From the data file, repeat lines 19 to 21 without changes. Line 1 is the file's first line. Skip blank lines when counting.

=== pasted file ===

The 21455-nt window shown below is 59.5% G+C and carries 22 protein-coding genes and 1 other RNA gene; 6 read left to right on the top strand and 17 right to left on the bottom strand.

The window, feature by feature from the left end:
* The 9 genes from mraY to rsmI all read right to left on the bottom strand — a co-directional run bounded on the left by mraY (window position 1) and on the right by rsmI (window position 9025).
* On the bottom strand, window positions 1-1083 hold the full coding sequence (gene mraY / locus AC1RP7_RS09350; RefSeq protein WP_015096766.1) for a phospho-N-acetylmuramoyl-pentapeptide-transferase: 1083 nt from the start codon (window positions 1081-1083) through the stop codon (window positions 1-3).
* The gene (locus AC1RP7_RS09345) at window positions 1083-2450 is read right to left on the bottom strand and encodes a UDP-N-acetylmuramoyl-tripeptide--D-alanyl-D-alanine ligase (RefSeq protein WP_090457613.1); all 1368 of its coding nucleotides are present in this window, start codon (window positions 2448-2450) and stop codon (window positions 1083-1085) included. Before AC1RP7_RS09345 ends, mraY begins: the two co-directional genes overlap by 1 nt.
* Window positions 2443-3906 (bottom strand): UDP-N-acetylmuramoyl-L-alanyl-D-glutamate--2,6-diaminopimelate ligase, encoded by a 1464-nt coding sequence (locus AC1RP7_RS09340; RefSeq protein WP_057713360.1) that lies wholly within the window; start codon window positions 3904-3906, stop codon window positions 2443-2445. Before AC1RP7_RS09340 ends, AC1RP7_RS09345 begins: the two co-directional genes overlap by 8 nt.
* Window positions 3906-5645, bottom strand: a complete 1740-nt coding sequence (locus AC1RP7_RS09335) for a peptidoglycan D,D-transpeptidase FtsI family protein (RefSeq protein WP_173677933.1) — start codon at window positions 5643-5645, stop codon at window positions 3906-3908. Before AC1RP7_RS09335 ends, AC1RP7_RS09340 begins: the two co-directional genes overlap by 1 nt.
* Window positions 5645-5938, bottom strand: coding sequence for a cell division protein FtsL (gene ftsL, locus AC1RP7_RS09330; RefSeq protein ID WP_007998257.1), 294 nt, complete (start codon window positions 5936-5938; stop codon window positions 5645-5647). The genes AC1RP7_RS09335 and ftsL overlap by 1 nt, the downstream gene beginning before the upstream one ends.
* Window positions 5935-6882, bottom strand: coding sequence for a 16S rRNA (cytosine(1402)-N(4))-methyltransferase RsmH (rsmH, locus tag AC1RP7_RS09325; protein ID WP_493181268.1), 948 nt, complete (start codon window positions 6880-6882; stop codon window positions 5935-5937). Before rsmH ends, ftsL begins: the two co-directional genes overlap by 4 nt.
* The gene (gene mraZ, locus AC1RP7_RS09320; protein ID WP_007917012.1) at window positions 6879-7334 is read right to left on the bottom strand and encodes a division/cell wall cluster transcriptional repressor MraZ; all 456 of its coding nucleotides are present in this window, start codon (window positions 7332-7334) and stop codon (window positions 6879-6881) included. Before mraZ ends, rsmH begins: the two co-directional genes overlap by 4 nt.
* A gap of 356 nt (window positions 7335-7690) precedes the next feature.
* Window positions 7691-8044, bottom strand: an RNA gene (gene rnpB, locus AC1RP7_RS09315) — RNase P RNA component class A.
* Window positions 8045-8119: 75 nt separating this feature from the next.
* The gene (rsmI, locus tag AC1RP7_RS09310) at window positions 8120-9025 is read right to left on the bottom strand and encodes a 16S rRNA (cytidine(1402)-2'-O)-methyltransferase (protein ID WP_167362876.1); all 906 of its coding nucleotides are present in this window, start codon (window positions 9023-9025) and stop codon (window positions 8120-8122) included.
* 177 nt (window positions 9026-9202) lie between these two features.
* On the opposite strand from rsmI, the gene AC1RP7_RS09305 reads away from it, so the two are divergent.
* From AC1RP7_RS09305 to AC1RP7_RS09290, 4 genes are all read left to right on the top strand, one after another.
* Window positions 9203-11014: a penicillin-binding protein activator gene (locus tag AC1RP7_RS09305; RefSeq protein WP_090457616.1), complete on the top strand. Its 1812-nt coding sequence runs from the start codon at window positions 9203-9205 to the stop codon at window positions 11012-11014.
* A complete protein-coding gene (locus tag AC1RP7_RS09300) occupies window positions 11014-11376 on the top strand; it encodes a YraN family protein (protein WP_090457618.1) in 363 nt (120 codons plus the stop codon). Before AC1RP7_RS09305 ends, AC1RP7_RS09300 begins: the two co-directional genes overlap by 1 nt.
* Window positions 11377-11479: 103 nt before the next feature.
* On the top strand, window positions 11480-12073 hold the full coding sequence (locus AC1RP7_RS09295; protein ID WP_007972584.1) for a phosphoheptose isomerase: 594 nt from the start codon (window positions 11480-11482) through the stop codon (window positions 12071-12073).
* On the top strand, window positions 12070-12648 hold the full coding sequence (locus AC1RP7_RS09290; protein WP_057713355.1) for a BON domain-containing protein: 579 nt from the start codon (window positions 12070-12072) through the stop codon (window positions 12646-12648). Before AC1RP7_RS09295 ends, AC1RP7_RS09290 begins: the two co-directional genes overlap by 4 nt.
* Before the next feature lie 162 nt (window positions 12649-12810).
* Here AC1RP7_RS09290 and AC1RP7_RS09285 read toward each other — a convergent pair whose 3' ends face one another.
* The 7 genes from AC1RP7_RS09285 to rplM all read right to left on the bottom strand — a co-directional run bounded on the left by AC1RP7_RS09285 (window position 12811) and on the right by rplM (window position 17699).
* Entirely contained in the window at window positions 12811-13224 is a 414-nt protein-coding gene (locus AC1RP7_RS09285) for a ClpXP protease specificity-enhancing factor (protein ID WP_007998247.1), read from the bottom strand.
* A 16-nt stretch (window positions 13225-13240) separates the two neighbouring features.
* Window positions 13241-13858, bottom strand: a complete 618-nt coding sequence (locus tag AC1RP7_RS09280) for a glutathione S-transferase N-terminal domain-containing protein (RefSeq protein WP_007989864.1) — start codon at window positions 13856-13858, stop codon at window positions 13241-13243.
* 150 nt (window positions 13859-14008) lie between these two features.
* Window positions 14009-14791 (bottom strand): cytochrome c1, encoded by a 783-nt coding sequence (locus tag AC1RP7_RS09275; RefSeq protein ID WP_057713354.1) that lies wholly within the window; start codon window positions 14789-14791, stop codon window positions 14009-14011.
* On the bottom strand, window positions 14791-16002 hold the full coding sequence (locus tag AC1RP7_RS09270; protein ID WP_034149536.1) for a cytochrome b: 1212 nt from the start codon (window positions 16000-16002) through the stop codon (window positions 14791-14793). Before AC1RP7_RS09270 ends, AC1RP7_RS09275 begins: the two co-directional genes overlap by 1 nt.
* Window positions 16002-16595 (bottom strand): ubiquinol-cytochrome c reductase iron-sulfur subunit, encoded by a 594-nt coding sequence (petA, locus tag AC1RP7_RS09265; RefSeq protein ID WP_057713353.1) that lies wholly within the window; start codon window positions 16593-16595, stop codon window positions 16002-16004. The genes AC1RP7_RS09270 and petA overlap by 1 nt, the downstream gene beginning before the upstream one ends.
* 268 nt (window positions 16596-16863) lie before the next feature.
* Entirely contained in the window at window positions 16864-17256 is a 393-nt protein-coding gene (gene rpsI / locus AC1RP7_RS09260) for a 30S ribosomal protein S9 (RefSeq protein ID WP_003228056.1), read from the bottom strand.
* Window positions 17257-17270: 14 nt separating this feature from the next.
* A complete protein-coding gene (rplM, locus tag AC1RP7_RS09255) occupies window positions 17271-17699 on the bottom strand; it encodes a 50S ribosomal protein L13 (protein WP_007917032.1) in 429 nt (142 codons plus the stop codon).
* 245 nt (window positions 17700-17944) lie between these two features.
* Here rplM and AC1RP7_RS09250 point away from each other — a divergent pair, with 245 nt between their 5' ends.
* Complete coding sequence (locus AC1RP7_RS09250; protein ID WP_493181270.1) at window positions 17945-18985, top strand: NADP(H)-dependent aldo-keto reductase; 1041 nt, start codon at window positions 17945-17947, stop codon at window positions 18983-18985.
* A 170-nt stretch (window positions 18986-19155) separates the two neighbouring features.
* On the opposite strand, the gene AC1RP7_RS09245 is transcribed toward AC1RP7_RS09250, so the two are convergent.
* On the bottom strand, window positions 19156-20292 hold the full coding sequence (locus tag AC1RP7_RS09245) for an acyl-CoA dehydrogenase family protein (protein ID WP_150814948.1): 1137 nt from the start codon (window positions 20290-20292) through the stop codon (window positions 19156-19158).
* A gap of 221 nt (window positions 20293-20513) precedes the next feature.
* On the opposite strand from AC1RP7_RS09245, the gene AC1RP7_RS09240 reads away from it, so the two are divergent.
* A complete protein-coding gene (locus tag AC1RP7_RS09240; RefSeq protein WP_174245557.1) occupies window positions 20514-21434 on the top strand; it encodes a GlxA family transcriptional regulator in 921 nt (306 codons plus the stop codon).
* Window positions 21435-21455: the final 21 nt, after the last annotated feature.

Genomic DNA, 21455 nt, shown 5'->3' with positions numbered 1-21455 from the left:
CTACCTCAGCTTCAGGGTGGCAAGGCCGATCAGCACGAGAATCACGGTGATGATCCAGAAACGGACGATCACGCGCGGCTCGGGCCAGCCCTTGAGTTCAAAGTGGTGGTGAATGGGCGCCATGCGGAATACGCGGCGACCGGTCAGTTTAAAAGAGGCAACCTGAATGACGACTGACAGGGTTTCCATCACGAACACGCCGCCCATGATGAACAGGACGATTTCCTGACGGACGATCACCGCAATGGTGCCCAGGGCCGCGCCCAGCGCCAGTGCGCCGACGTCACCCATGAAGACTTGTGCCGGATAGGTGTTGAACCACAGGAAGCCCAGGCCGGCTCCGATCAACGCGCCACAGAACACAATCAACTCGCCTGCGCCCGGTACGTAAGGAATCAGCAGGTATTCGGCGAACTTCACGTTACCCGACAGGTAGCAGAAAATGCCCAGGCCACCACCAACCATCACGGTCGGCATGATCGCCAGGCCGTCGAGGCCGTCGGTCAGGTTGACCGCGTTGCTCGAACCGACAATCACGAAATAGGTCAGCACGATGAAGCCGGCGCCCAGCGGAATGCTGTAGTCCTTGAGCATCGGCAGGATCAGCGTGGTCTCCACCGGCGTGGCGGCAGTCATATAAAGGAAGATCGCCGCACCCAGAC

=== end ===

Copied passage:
* A complete protein-coding gene (locus tag AC1RP7_RS09300) occupies window positions 11014-11376 on the top strand; it encodes a YraN family protein (protein WP_090457618.1) in 363 nt (120 codons plus the stop codon). Before AC1RP7_RS09305 ends, AC1RP7_RS09300 begins: the two co-directional genes overlap by 1 nt.
* Window positions 11377-11479: 103 nt before the next feature.
* On the top strand, window positions 11480-12073 hold the full coding sequence (locus AC1RP7_RS09295; protein ID WP_007972584.1) for a phosphoheptose isomerase: 594 nt from the start codon (window positions 11480-11482) through the stop codon (window positions 12071-12073).